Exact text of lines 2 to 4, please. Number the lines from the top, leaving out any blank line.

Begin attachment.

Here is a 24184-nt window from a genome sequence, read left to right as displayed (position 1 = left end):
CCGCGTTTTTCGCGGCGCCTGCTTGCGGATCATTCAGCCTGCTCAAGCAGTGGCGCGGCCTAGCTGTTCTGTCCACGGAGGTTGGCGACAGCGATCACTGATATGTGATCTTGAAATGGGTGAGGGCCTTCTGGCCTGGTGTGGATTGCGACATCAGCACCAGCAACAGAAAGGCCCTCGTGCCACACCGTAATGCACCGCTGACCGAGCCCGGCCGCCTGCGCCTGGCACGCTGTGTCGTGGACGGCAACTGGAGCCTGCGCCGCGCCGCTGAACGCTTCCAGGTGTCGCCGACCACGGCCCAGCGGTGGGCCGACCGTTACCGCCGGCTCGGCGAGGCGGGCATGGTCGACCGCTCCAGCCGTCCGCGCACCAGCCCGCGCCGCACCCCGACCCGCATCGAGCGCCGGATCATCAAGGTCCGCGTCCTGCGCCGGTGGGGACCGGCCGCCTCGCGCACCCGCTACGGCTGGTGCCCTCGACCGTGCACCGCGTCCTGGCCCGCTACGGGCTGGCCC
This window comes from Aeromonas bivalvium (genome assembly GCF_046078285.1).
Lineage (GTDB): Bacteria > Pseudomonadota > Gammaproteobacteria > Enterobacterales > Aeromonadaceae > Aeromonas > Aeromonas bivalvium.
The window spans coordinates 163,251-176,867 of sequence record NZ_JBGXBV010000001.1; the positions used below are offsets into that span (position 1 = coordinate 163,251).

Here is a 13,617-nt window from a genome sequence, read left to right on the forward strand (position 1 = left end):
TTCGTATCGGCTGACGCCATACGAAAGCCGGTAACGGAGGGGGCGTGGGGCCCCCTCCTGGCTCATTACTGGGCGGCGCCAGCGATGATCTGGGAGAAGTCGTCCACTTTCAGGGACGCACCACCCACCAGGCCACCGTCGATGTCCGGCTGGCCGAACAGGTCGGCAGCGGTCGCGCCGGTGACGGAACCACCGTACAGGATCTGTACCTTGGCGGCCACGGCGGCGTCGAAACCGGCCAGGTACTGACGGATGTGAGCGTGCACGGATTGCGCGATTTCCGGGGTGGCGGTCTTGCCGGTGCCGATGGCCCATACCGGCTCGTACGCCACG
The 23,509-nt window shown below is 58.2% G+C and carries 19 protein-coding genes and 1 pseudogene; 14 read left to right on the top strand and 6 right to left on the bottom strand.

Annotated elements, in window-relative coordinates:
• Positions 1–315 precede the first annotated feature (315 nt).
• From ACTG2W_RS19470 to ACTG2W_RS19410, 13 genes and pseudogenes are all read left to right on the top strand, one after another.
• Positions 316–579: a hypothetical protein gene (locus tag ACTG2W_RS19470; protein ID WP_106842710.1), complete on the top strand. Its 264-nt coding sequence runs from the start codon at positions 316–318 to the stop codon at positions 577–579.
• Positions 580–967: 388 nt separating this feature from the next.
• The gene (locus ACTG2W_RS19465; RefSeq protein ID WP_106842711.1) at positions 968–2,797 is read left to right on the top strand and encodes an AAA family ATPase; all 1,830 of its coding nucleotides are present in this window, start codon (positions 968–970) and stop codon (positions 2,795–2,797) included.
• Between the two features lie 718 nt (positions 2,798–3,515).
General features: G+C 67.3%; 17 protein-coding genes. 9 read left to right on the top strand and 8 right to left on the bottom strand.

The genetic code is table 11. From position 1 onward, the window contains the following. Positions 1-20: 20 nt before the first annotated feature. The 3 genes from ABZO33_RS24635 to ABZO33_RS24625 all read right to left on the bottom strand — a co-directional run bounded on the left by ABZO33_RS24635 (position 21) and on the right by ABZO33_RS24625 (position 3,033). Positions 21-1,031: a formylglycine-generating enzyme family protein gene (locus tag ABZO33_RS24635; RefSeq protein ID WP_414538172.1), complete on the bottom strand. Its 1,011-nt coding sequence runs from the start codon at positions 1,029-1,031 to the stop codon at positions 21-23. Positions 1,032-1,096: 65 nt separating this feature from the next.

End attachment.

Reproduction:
CCGCGTTTTTCGCGGCGCCTGCTTGCGGATCATTCAGCCTGCTCAAGCAGTGGCGCGGCCTAGCTGTTCTGTCCACGGAGGTTGGCGACAGCGATCACTGATATGTGATCTTGAAATGGGTGAGGGCCTTCTGGCCTGGTGTGGATTGCGACATCAGCACCAGCAACAGAAAGGCCCTCGTGCCACACCGTAATGCACCGCTGACCGAGCCCGGCCGCCTGCGCCTGGCACGCTGTGTCGTGGACGGCAACTGGAGCCTGCGCCGCGCCGCTGAACGCTTCCAGGTGTCGCCGACCACGGCCCAGCGGTGGGCCGACCGTTACCGCCGGCTCGGCGAGGCGGGCATGGTCGACCGCTCCAGCCGTCCGCGCACCAGCCCGCGCCGCACCCCGACCCGCATCGAGCGCCGGATCATCAAGGTCCGCGTCCTGCGCCGGTGGGGACCGGCCGCCTCGCGCACCCGCTACGGCTGGTGCCCTCGACCGTGCACCGCGTCCTGGCCCGCTACGGGCTGGCCC
This window comes from Aeromonas bivalvium (genome assembly GCF_046078285.1).
Lineage (GTDB): Bacteria > Pseudomonadota > Gammaproteobacteria > Enterobacterales > Aeromonadaceae > Aeromonas > Aeromonas bivalvium.